This feels like the context where Resurrections was created. They're coming off Jupiter Ascending, an original film that everyone hated. Warner Bros is in a position to dangle the Matrix and pass it on to anyone else willing to make a rank in file sequel. A Colin Trevorrow or oof, JJ Abrams. I want to see the JJ Abrams Matrix now, just so I may hate it forever. I picture Lana Wachowski being so fed up and thinking, "They just want the same crap?! I'll give them the same crap!" It feels like both a way to make a movie they want to make again (to their credit, I have no idea why people keep giving them huge budgets to make bombs, it's a testament to just how good The Matrix was that studios will still roll the dice on whatever insane shit they want to make) and to stick it to our current nostalgic trends.
Now, I'm obviously leaving out a big project of theirs - Sense8. I completely loved Sense8. It was the best work they've done in the past twenty years, the ending was obviously very rushed with impending cancellation, but I'm glad they got one at all. The mystery of that series may have also outpaced its execution, but it was generally really fun, comprehensible, and obviously the best showcase for LBGT and sex positivity maybe ever on screen. And of course, being a Sense8 fan allowed me to recognize that half of the cast in Resurrections were people from Sense8, which was fun as hell.
Let's end how we began. We are finally at the point where we are getting knee deep in early-2000s nostalgia. Spider-Man: No Way Home nailed it, and it doesn't feel like a coincidence that Resurrections came out less than a week later. Spider-Man, the Matrix, Shrek, Pirates of the Caribbean, the Lord of the Rings, and Harry Potter were the biggest franchises of the early-to-mid 2000s. I'm surprised we haven't seen more Shrek stuff, especially as Mike Myers' career slumps, but they may have drowned that with four films of descending quality and a spin-off. The Pirates of the Caribbean is the same way - they just drowned us in Jack Sparrow with the most recent film coming out in 2017 until Johnny Depp burnt up all his goodwill. We just aren't really nostalgic for those first films. We did get more Tolkien films with the Hobbit movies, but the nature of that franchise (along with Harry Potter) has prevented more film-only projects from organically springing up.
That's really what makes superhero films superior to anyone - there's always another story to tell. There is no holy text. All we have is an abhorrent New Shadow lurking as a sequel to the Lord of the Rings. Don't tell Hollywood about that one, by the way.
Ultimately we're just in this conundrum, which I think the Wachowski's realized. The best move is to not make a sequel. Obviously the original Matrix Trilogy wrapped things up pretty tightly, with most characters dying and the world being saved. A nostalgic film won't make us feel the way we did when we first saw The Matrix or Spider-Man (2002) or The Fellowship of the Ring (2001). But in the absence of original creators with artistic vision we get The Rise of Skywalker (2019). It is a really difficult position to be in when Jupiter Ascending doesn't catch on. But also, I watched this so what does that mean? I'm still in this world as guilty as anyone else propagating a machine of drained culture.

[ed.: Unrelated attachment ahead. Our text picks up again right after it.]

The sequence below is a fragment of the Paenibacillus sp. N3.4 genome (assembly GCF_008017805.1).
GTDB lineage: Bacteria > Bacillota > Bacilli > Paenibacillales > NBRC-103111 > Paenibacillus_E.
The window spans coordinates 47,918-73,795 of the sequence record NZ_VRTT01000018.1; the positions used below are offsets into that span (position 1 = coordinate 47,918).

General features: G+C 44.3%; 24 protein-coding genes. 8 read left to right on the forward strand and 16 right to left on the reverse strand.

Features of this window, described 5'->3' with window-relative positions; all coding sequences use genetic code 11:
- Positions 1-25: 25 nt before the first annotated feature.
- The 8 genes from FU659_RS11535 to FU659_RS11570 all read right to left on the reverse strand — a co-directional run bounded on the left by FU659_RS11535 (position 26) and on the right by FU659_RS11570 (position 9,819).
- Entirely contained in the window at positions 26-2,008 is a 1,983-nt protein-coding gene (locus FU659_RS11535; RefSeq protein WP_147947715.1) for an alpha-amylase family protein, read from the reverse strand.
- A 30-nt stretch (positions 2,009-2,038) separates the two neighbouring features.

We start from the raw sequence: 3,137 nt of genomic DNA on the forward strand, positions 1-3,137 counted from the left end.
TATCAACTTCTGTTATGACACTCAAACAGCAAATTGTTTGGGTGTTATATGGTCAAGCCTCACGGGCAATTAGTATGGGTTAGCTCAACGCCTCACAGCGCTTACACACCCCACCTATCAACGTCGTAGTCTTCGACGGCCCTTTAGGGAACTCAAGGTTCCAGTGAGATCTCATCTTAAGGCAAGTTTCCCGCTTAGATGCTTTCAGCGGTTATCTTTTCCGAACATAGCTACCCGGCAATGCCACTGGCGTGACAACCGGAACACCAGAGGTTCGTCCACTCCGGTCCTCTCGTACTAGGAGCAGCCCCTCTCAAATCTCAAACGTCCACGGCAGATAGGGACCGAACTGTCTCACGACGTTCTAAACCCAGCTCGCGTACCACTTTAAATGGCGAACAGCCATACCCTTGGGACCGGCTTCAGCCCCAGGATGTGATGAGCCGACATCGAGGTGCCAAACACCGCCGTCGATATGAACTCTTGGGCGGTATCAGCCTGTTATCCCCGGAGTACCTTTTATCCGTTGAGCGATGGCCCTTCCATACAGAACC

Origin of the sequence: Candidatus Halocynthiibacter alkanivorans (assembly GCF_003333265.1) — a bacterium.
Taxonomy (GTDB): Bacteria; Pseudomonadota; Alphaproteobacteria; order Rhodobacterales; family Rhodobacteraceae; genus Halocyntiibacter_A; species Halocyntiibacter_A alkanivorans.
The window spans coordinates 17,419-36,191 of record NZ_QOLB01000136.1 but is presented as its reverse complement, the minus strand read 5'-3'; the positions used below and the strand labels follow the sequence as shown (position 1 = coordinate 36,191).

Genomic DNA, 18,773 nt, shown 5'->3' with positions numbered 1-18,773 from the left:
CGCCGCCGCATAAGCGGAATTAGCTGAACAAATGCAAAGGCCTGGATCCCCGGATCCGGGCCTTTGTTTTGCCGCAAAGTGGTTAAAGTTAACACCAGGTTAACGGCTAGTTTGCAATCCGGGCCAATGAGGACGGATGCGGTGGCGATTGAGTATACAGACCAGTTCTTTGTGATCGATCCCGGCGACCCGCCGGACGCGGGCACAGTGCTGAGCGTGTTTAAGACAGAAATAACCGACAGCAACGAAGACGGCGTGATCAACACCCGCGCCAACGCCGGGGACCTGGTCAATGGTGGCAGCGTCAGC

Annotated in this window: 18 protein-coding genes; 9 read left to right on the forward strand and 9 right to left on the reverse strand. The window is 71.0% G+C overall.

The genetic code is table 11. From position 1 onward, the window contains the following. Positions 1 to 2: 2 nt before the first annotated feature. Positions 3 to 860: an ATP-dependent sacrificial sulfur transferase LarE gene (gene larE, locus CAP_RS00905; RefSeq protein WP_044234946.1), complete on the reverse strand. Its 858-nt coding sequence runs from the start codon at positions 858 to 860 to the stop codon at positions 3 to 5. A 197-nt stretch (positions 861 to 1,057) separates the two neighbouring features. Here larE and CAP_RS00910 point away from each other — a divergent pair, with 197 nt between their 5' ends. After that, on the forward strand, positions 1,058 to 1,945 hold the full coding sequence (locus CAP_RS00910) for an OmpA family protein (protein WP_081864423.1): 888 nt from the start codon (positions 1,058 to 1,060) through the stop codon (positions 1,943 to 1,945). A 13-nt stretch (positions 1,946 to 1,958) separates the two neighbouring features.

A lot of this is actually in Resurrections, by the way. Neil Patrick Harris' Analyst says as much. The Matrix exists both within its world and as a sequel because it's what people wanted. It makes them happy and continues to feed them. This is as close as the film gets to upgrading the lessons of the Matrix and Internet culture to 2021, and I admittedly would have liked to see that aspect pushed further, but also in the world of the Matrix that no longer makes sense. I suppose they must have had 2020s, right? Unfortunately it's just not going to be as groundbreaking, or maybe this film is what the Wachowski's now think of the Internet in 2021 but it's just not as in line with the zeitgeist as 1999. And that makes sense, since no one can capture 2021's zeitgeist - it's just a fractured mess where everyone has only their own opinion and as big of a microphone in history to shout it and accept no others.
Except for Spider-Man. We all like Spider-Man.
I may have convinced myself in this review that I actually liked Resurrections. It's always hard at first to enjoy a movie that says you're dumb for watching it, but I can maybe appreciate what they are saying. I still think it didn't pull off the commentary quite the way it wanted to, and didn't elevate beyond its whining about the state of nostalgic movies. But honestly, I'd still rather have this than overly reverent Ghostbusters: Afterlife and JJ Abrams.
Take that red pill and transition, baby!!